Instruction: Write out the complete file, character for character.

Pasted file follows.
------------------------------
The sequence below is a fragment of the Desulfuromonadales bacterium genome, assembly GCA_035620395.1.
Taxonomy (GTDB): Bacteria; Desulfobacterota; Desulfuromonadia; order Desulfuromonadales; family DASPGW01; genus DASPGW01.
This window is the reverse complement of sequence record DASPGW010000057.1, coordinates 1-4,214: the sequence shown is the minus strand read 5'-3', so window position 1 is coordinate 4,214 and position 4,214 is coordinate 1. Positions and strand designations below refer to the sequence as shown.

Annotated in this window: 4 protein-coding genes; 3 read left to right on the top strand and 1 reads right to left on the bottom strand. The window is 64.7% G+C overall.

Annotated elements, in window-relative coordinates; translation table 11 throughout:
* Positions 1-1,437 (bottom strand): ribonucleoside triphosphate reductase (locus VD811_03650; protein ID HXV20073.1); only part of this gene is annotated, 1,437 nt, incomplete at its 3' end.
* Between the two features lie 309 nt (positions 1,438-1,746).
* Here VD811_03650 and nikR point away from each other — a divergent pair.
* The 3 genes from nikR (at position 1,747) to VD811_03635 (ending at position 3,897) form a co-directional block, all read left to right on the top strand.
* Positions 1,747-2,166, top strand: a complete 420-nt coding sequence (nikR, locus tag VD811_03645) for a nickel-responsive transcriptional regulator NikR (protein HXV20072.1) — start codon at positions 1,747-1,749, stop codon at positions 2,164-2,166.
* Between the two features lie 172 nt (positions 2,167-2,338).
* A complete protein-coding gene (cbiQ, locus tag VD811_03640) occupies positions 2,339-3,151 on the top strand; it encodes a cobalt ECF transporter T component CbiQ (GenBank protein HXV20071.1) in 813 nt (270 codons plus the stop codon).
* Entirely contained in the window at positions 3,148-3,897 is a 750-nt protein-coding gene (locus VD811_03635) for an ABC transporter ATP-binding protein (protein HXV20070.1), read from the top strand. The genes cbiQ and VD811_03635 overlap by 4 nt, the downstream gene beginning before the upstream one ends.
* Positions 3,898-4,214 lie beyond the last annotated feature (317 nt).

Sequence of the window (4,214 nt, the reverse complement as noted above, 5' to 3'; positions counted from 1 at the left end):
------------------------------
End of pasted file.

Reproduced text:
The sequence below is a fragment of the Desulfuromonadales bacterium genome, assembly GCA_035620395.1.
Taxonomy (GTDB): Bacteria; Desulfobacterota; Desulfuromonadia; order Desulfuromonadales; family DASPGW01; genus DASPGW01.
This window is the reverse complement of sequence record DASPGW010000057.1, coordinates 1-4,214: the sequence shown is the minus strand read 5'-3', so window position 1 is coordinate 4,214 and position 4,214 is coordinate 1. Positions and strand designations below refer to the sequence as shown.

Annotated in this window: 4 protein-coding genes; 3 read left to right on the top strand and 1 reads right to left on the bottom strand. The window is 64.7% G+C overall.

Annotated elements, in window-relative coordinates; translation table 11 throughout:
* Positions 1-1,437 (bottom strand): ribonucleoside triphosphate reductase (locus VD811_03650; protein ID HXV20073.1); only part of this gene is annotated, 1,437 nt, incomplete at its 3' end.
* Between the two features lie 309 nt (positions 1,438-1,746).
* Here VD811_03650 and nikR point away from each other — a divergent pair.
* The 3 genes from nikR (at position 1,747) to VD811_03635 (ending at position 3,897) form a co-directional block, all read left to right on the top strand.
* Positions 1,747-2,166, top strand: a complete 420-nt coding sequence (nikR, locus tag VD811_03645) for a nickel-responsive transcriptional regulator NikR (protein HXV20072.1) — start codon at positions 1,747-1,749, stop codon at positions 2,164-2,166.
* Between the two features lie 172 nt (positions 2,167-2,338).
* A complete protein-coding gene (cbiQ, locus tag VD811_03640) occupies positions 2,339-3,151 on the top strand; it encodes a cobalt ECF transporter T component CbiQ (GenBank protein HXV20071.1) in 813 nt (270 codons plus the stop codon).
* Entirely contained in the window at positions 3,148-3,897 is a 750-nt protein-coding gene (locus VD811_03635) for an ABC transporter ATP-binding protein (protein HXV20070.1), read from the top strand. The genes cbiQ and VD811_03635 overlap by 4 nt, the downstream gene beginning before the upstream one ends.
* Positions 3,898-4,214 lie beyond the last annotated feature (317 nt).

Sequence of the window (4,214 nt, the reverse complement as noted above, 5' to 3'; positions counted from 1 at the left end):